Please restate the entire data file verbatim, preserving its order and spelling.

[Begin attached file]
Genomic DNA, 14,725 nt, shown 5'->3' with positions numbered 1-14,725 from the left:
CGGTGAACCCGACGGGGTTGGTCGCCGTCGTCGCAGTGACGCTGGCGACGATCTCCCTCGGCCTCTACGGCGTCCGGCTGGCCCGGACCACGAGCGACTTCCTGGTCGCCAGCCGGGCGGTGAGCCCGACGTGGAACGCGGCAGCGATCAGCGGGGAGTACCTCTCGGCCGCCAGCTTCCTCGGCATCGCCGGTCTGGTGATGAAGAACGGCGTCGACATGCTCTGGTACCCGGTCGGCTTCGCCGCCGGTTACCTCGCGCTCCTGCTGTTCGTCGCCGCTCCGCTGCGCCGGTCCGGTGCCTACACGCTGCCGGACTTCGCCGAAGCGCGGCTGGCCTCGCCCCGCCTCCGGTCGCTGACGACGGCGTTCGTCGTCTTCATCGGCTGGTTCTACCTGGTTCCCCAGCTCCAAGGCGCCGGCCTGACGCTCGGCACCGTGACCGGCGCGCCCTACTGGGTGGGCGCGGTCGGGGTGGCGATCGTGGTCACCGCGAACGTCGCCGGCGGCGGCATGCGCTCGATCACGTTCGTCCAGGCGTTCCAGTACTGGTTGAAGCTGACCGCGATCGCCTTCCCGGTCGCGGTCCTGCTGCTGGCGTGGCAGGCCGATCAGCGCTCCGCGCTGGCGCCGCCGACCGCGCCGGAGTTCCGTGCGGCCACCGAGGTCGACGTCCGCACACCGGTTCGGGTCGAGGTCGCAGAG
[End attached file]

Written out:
Genomic DNA, 14,725 nt, shown 5'->3' with positions numbered 1-14,725 from the left:
CGGTGAACCCGACGGGGTTGGTCGCCGTCGTCGCAGTGACGCTGGCGACGATCTCCCTCGGCCTCTACGGCGTCCGGCTGGCCCGGACCACGAGCGACTTCCTGGTCGCCAGCCGGGCGGTGAGCCCGACGTGGAACGCGGCAGCGATCAGCGGGGAGTACCTCTCGGCCGCCAGCTTCCTCGGCATCGCCGGTCTGGTGATGAAGAACGGCGTCGACATGCTCTGGTACCCGGTCGGCTTCGCCGCCGGTTACCTCGCGCTCCTGCTGTTCGTCGCCGCTCCGCTGCGCCGGTCCGGTGCCTACACGCTGCCGGACTTCGCCGAAGCGCGGCTGGCCTCGCCCCGCCTCCGGTCGCTGACGACGGCGTTCGTCGTCTTCATCGGCTGGTTCTACCTGGTTCCCCAGCTCCAAGGCGCCGGCCTGACGCTCGGCACCGTGACCGGCGCGCCCTACTGGGTGGGCGCGGTCGGGGTGGCGATCGTGGTCACCGCGAACGTCGCCGGCGGCGGCATGCGCTCGATCACGTTCGTCCAGGCGTTCCAGTACTGGTTGAAGCTGACCGCGATCGCCTTCCCGGTCGCGGTCCTGCTGCTGGCGTGGCAGGCCGATCAGCGCTCCGCGCTGGCGCCGCCGACCGCGCCGGAGTTCCGTGCGGCCACCGAGGTCGACGTCCGCACACCGGTTCGGGTCGAGGTCGCAGAG